A need for services that recognize and support varying abilities in accessing the necessities of daily life was shared across multiple projects. Jimenez stressed, “It is hard to deal with disabilities: blindness, mobility limitations, etc. that emerge. And late in life, it’s hard to adapt and even harder to get around. Access to transportation is central to staying independent, and to thriving.” She was able to bring access to the arts to any who chose to participate, including participants who identified as blind. As Jimenez was exploring the varying levels of accessibility to services for aging communities, she was able to provide access to her avenue of serving through the arts.
Kubat shared that the creation and communication of policies was a constant challenge. A flyer about voting arrived four days after the election, notifications about building changes were shared in one language when the community shared many languages, and the primary means of communication was in written form when some residents were blind. Kubat became a hub for information and connection throughout the project stating, “There was no one accessible, so that is why I became accessible.”Kubat shared great concern for access to the “invisible” policies and lack of services impacting herself and those she worked with during her project. There was overall confusion about agency as participants questioned, “Who is making these policies? Where are the policies? How do I fight for policy change?” Kubat shared that although many participants were interested in gaining resources for part-time work, transportation, food and community activities, many were not aware of policies, organizations, or services that impacted them as individuals or a community. Participants were focused on meeting day-to-day needs without a clear path to meet those needs.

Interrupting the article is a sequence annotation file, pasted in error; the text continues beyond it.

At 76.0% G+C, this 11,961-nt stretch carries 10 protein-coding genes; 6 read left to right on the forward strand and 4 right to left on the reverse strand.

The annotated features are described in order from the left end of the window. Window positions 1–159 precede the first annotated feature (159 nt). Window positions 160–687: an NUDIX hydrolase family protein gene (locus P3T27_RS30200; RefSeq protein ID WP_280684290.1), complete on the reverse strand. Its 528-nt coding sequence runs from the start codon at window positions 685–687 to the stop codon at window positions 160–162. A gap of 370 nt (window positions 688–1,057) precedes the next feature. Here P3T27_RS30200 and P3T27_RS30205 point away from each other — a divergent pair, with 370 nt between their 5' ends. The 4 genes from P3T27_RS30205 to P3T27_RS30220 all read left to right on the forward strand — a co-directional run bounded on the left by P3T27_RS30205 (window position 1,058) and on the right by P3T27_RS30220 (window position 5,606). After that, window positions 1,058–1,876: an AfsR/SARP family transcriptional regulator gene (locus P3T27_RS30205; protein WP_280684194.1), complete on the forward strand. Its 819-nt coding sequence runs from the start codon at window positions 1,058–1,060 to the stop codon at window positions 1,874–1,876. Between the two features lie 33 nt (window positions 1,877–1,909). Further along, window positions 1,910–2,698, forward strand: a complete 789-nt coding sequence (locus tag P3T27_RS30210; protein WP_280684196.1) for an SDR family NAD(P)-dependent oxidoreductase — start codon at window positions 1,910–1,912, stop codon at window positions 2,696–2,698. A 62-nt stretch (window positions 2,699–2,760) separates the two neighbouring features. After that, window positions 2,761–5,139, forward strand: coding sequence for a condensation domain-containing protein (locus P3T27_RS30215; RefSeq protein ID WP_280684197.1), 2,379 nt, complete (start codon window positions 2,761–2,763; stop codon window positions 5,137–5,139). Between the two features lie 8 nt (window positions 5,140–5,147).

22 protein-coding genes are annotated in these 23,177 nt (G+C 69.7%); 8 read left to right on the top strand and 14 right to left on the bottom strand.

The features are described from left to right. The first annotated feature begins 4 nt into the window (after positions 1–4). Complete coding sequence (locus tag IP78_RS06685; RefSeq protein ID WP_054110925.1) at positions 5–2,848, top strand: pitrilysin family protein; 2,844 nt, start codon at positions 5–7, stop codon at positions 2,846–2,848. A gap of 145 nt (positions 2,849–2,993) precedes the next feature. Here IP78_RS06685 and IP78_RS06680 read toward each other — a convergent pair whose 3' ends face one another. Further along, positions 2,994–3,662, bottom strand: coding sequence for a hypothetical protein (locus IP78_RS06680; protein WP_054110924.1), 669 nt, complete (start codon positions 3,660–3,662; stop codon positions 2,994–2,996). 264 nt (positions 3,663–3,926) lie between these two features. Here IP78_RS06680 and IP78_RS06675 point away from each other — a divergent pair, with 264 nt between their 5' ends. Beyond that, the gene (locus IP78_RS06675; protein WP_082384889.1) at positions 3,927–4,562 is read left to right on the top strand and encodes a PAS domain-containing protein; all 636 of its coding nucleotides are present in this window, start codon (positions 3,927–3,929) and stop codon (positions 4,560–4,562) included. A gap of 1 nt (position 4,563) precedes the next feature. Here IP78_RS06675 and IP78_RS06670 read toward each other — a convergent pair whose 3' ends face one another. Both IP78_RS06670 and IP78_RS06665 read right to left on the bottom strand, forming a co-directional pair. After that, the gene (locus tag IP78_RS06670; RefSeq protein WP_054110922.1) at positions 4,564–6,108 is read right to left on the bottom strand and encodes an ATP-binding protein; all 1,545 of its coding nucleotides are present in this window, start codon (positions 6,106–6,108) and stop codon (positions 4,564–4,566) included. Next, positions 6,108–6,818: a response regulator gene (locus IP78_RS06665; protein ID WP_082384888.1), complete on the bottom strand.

The Kairos Alive! team stepped into a greater role with their own access to policy. The team shared, “Our understanding of our relationship to policy has changed dramatically as a result of this project. Pahoua Yang Hoffman’s description of policymaking as starting at the kitchen table and individual decision-making brought this home to us, and gave us a sense of empowerment both individually and as an organization.” Their Arts and Health/Creative Aging work has been grounded in connections to policy change by providing opportunities for individuals to make decisions towards more active and creative lifestyles that value elders. This project helped them build upon this grounded work with new partners.